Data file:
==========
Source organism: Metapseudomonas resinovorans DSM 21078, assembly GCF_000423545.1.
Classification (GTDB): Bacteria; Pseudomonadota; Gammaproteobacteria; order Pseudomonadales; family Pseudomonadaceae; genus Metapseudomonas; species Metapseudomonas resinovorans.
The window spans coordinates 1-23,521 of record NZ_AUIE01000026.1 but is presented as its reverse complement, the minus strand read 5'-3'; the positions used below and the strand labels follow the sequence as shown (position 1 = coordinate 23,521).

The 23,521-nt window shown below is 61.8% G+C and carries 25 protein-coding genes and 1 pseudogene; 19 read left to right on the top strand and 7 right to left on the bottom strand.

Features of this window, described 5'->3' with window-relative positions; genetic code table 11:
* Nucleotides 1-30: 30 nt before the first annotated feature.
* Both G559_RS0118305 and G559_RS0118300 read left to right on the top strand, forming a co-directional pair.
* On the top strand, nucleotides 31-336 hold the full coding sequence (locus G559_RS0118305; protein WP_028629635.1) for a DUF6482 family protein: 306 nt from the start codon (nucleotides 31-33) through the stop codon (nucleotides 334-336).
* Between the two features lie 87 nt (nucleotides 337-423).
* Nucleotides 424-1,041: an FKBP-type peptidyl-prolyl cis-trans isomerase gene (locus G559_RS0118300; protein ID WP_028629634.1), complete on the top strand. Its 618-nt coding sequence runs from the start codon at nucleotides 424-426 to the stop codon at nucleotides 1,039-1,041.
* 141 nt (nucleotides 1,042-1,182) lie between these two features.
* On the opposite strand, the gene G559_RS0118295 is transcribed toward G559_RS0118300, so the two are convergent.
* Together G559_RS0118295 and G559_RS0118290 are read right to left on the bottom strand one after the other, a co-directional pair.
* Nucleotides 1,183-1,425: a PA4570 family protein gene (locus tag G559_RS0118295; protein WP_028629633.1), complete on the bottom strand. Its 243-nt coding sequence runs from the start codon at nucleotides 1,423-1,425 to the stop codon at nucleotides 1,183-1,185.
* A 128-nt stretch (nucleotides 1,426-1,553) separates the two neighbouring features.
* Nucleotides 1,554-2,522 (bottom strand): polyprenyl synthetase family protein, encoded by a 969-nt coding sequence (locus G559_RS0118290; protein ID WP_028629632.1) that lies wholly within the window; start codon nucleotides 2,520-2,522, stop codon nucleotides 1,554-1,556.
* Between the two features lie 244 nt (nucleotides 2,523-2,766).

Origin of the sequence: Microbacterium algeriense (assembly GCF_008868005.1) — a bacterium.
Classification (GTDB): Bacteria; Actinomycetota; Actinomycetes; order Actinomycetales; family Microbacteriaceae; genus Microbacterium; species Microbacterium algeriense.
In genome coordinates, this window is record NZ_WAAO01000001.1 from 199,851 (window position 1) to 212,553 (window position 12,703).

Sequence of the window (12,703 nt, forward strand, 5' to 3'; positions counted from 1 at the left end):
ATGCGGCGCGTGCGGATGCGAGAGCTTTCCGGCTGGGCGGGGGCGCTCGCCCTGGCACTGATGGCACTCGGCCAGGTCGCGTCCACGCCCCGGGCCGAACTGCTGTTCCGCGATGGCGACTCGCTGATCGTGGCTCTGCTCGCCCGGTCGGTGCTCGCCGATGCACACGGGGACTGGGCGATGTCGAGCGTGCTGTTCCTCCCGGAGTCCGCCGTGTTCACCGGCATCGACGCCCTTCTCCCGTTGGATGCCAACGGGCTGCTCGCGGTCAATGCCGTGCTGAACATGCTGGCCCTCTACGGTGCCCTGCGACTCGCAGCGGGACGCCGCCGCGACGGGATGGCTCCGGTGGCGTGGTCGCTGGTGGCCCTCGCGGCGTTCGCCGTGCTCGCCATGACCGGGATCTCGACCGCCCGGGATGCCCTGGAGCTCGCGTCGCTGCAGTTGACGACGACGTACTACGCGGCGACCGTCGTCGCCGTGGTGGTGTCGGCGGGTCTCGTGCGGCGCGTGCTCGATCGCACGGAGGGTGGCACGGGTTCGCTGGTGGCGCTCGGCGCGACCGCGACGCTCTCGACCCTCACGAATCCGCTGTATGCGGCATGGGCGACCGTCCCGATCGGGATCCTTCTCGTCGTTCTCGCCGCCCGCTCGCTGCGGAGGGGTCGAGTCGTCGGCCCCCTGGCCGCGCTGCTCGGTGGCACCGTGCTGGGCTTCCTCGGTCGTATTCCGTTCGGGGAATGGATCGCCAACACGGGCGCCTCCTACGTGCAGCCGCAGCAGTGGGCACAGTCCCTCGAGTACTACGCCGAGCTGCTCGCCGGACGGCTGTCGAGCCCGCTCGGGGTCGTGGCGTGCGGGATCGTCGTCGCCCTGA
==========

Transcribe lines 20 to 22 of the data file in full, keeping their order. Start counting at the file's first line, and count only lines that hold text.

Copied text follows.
In genome coordinates, this window is record NZ_WAAO01000001.1 from 199,851 (window position 1) to 212,553 (window position 12,703).

Sequence of the window (12,703 nt, forward strand, 5' to 3'; positions counted from 1 at the left end):
ATGCGGCGCGTGCGGATGCGAGAGCTTTCCGGCTGGGCGGGGGCGCTCGCCCTGGCACTGATGGCACTCGGCCAGGTCGCGTCCACGCCCCGGGCCGAACTGCTGTTCCGCGATGGCGACTCGCTGATCGTGGCTCTGCTCGCCCGGTCGGTGCTCGCCGATGCACACGGGGACTGGGCGATGTCGAGCGTGCTGTTCCTCCCGGAGTCCGCCGTGTTCACCGGCATCGACGCCCTTCTCCCGTTGGATGCCAACGGGCTGCTCGCGGTCAATGCCGTGCTGAACATGCTGGCCCTCTACGGTGCCCTGCGACTCGCAGCGGGACGCCGCCGCGACGGGATGGCTCCGGTGGCGTGGTCGCTGGTGGCCCTCGCGGCGTTCGCCGTGCTCGCCATGACCGGGATCTCGACCGCCCGGGATGCCCTGGAGCTCGCGTCGCTGCAGTTGACGACGACGTACTACGCGGCGACCGTCGTCGCCGTGGTGGTGTCGGCGGGTCTCGTGCGGCGCGTGCTCGATCGCACGGAGGGTGGCACGGGTTCGCTGGTGGCGCTCGGCGCGACCGCGACGCTCTCGACCCTCACGAATCCGCTGTATGCGGCATGGGCGACCGTCCCGATCGGGATCCTTCTCGTCGTTCTCGCCGCCCGCTCGCTGCGGAGGGGTCGAGTCGTCGGCCCCCTGGCCGCGCTGCTCGGTGGCACCGTGCTGGGCTTCCTCGGTCGTATTCCGTTCGGGGAATGGATCGCCAACACGGGCGCCTCCTACGTGCAGCCGCAGCAGTGGGCACAGTCCCTCGAGTACTACGCCGAGCTGCTCGCCGGACGGCTGTCGAGCCCGCTCGGGGTCGTGGCGTGCGGGATCGTCGTCGCCCTGA